STATESBORO, GA (WTOC) - A handful of professors in Statesboro, Savannah, and Hinesville have been teaching classes this semester that include students on multiple campuses.
The pilot project allows some Georgia Southern students to take a class even when the professor and other students meet on a different campus.
Dustin Anderson stands in a classroom that connects him to his students at the Liberty campus in Hinesville. He serves as president of the faculty senate and says they first used the technology to connect professors for discussion. However, he and the university’s technology staff figured out it could help connect faculty and students, especially in the face of budget cuts where time and money are precious commodities.
“We knew this would have some ways to soften the impact of what we were looking at from the dip in enrollment that’s picking back up now,” Dr. Anderson said.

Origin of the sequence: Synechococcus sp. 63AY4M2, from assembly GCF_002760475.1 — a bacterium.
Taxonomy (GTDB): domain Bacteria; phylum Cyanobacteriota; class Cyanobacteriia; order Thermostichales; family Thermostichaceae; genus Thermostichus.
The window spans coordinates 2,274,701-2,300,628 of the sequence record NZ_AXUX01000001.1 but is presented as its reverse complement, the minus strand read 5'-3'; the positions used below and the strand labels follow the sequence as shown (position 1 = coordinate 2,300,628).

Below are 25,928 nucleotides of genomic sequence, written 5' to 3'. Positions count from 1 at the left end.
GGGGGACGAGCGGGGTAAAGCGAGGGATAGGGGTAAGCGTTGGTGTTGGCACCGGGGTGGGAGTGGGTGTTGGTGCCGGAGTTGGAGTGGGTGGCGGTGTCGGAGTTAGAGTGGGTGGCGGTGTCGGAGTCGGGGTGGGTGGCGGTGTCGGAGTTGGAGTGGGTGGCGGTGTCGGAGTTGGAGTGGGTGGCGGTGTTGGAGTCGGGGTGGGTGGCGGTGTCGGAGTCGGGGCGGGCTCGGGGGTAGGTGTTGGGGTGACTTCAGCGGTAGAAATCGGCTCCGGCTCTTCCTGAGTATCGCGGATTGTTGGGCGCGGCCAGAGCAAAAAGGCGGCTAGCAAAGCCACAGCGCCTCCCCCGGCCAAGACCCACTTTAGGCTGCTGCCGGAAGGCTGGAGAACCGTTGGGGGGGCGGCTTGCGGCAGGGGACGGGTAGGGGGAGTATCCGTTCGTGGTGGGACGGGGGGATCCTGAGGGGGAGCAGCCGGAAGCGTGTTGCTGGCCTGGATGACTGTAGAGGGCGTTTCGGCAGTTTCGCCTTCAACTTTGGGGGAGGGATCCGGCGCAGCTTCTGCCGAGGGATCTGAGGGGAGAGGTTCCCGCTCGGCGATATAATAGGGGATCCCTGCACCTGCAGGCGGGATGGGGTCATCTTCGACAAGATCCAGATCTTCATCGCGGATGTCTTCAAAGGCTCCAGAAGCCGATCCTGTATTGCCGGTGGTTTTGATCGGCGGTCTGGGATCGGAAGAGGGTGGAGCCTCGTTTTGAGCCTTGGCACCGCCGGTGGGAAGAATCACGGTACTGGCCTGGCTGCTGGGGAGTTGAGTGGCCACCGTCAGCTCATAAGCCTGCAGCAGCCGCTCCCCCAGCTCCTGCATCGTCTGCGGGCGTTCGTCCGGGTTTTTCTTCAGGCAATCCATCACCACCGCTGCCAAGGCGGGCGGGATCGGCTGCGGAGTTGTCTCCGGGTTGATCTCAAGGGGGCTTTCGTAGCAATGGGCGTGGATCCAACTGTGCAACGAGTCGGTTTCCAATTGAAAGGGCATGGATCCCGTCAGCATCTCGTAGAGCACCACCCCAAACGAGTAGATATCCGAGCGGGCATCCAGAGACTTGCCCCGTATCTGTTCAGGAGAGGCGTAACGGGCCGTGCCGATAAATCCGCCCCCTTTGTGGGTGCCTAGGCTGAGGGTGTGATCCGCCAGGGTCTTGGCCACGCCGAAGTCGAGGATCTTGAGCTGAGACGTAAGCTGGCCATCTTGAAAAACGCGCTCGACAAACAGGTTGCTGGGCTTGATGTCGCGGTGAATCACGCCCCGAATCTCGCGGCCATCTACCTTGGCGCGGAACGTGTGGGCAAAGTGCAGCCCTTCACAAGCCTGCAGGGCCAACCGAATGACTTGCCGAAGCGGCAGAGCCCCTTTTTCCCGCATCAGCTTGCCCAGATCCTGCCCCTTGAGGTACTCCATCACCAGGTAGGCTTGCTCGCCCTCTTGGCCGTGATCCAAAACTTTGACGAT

Dr. Anderson is part of the test to see if instructors can work with the students equally and if the classes can interact as well as they would around the same table.
“We worked out some bugs the first couple of weeks,” said GSU student, Madison Garcia. “Now, it seems pretty natural. We don’t have to ask if they can hear us anymore.”
Anderson says students today have been raised on web streams and cameras, and adapt easier than he and other faculty. While it may serve as a cost savings for now, he sees it more as an opportunity than a solution.
“This is about getting new people in front of those students that they wouldn’t have access to otherwise without relocating to another campus for a day, a week, a semester, or for years,” Dr. Anderson said.
He says this could expand to serve even more students on all three campuses.